Breakfast Served Any Time All Day: Essays on Poetry New and Selected

Breakfast Served Any Time All Day: Essays on Poetry New and Selected

by Donald Hall

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Overview

Breakfast Served Any Time All Day collects forty years of writings on poetry in one essential volume by master of American letters Donald Hall.

Praise for Breakfast Served:


". . . the essays in this book are engaging, passionate, strange, and unified. Hall has been around a long time, and you can trace the concerns of a generation through the mind of this one man: questions about the diminished scope of poetry, the diminished ambitions of poets, how a poem 'means,' etc. . . . . Criticism . . . is an exercise in sanity, of which these essays are a splendid and useful example."
-Poetry

"A luminous and essential volume about the sensuality of language, its pleasures and sounds."
-Ploughshares

"It is in this merger of a poet's biography and a poem's body that Hall does his best work. . . . [Breakfast Served Any Time All Day] has an undeniably infectious quality to it. Finishing it, you cannot help but want to return to your bookshelf, and read-again or for the first time-the great forgotten poems of our past."
-Nathan Greenwood Thompson, Rain Taxi

Product Details

ISBN-13: 9780472068524
Publisher: University of Michigan Press
Publication date: 09/15/2004
Series: Poets on Poetry Series
Pages: 232
Sales rank: 702,625
Product dimensions: 5.50(w) x 8.50(h) x 0.60(d)

About the Author


Donald Hall, the founding editor of the Poets on Poetry series from the University of Michigan Press, is the recipient of numerous accolades, including a National Book Critics Circle Award and two Guggenheim Fellowships. He lives in New Hampshire.

Read an Excerpt

Breakfast Served Any Time All Day: Essays on Poetry New and Selected


By Donald Hall

University of Michigan Press

Copyright © 2003 Donald Hall
All right reserved.

ISBN: 0472098527

The Unsayable Said

Poems are pleasure first: bodily pleasure, a deliciousness of the senses. Mostly, poems end by saying something (even the unsayable) but they start as the body's joy, like making love. Sometimes a poem provides nothing for paraphrase, but gives pleasure:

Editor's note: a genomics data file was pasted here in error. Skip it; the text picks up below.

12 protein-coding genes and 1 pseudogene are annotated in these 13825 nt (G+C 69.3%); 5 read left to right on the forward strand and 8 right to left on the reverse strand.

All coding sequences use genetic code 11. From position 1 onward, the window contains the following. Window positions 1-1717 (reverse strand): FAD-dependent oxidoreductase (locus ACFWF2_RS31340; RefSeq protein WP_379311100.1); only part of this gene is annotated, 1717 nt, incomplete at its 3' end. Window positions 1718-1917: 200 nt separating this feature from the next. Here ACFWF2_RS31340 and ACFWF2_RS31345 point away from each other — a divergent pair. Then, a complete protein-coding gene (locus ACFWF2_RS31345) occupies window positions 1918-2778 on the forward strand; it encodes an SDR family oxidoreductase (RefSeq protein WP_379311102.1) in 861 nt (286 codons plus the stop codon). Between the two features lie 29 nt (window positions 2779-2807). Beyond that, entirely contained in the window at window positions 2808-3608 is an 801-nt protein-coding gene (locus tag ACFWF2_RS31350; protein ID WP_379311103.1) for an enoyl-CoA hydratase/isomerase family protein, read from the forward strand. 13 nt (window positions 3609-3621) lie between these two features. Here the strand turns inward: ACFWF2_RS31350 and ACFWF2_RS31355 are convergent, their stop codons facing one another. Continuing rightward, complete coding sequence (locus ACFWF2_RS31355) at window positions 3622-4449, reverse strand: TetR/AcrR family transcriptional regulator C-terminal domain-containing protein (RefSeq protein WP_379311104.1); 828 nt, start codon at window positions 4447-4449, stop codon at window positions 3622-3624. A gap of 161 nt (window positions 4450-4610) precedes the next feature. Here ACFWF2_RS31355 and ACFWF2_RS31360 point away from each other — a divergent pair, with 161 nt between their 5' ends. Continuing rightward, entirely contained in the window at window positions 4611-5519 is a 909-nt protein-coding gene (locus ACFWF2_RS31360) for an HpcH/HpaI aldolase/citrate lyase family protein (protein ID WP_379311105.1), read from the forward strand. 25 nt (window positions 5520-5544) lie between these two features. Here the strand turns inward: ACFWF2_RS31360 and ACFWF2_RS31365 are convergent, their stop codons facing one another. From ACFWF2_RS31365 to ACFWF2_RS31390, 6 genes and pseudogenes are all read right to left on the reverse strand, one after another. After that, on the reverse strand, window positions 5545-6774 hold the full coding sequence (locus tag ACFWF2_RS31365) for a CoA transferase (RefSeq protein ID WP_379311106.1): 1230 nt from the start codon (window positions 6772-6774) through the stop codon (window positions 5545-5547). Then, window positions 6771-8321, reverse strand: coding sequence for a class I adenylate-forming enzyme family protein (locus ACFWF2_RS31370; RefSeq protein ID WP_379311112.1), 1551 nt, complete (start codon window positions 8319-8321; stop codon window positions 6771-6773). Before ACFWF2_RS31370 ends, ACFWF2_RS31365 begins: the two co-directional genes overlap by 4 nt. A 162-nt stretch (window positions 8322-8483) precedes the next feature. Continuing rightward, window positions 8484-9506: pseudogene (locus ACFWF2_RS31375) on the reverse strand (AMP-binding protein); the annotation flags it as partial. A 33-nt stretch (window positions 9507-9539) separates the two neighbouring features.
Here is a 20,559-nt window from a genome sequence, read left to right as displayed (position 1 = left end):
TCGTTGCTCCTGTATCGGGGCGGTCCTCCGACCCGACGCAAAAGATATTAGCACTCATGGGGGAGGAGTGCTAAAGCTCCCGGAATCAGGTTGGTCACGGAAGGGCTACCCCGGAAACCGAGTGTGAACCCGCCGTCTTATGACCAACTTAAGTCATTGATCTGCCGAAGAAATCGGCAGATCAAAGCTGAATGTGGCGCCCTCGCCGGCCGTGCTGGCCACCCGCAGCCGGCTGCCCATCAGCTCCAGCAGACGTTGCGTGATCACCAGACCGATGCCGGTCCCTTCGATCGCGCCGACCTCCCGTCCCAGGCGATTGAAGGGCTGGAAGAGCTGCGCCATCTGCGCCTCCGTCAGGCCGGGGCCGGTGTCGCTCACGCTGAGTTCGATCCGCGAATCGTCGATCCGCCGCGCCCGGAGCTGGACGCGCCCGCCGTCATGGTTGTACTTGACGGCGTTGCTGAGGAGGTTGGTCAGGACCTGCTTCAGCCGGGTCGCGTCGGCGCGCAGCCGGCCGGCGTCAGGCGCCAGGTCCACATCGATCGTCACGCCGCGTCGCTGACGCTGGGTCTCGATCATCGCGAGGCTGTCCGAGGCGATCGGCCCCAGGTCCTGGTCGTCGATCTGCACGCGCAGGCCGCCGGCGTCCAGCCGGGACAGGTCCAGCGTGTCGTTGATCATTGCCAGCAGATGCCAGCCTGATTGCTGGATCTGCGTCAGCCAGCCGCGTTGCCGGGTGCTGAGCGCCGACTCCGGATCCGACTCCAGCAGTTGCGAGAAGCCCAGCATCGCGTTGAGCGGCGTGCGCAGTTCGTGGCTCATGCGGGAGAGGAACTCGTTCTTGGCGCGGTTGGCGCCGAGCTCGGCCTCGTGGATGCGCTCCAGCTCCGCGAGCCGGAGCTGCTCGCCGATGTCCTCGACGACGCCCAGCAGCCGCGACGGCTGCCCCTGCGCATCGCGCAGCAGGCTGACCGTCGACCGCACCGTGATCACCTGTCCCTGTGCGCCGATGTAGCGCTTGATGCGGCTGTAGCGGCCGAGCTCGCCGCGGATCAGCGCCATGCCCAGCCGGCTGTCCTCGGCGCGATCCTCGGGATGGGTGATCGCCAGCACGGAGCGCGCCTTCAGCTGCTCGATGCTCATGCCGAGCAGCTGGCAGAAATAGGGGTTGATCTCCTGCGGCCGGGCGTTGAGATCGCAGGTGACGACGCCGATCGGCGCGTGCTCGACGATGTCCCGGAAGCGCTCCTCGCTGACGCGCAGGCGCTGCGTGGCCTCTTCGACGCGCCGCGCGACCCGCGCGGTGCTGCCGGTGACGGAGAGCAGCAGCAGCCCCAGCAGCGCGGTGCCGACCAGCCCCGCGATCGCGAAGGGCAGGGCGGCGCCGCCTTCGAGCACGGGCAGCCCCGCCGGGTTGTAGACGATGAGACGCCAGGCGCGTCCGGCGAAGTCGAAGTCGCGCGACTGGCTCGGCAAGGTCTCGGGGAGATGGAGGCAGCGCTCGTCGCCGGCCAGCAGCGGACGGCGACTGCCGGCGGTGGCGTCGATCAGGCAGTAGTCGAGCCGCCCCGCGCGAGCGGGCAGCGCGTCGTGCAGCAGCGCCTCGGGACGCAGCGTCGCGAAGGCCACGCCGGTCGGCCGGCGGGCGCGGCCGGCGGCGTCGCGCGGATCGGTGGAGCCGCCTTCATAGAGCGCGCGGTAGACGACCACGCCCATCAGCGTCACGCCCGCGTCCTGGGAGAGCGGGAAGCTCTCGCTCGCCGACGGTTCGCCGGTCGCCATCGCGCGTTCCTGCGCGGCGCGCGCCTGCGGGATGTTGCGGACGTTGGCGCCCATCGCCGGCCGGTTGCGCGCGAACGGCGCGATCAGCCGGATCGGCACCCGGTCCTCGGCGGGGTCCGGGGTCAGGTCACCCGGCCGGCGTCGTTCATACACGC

Baa, baa,

black sheep,

Have you any wool?

Yes, sir. Yes, sir.

Three bags full.
Maybe these words once referred to taxation, but we hear them now without being tempted to explanation or translation. Instead, we chew on them, taste them, and dance to them. This banquet or ballet starts in the crib, before arithmetic or thought. Everyone was once an infant who took mouth-pleasure in gurgle and shriek, accompanied by muscle-joy as small limbs clenched and unclenched. Poetry starts from the crib. A thousand years later, John Donne makes lovers into compasses, T. S. Eliot contemplates the still point of the turning world, and Elizabeth Bishop remembers sitting as a child in the dentist's waiting room; but if these poets did not retain the mouth-pleasure of a baby's autistic utterance--pleasure in vowels on the tongue, pleasure in changes of volume and pause: Baa, baa, black sheep-- we would not receive their meditations and urgencies.

The body is poetry's door; the sounds of words--thrust of legs and arms, riches in the mouth--let us into the house.

Styles of architecture: In his spiritual grammar, Walt Whitman often wrote long complex sentences: The first sentence of "Out of the Cradle" is two hundred and eight words, arranged into twenty-two lines so that its subject, verb, and object wait until the last three lines. But the same poet could make a poem both brief and simple: This is "A Farm Picture"--all of it:

Through the ample open door of the peaceful

country barn,

A sunlit pasture field with cattle and horses feeding,

And haze and vista, and the far horizon fading away.
It's merely a picture, an incomplete sentence--yet if we read it with an appropriate slow sensuous attentiveness, these lines fill us with a luminous beauty. The reader's mouth dwells in luxury on the three long ays of the last line. But pleasure does not reside only in the mouth: Feel the balance of heavy words in the first two lines--three and three, three and three--then the slight variation in the last line, with "haze and vista" and "far horizon fading away. "The mouth lolls among diphthongs like a sunbather.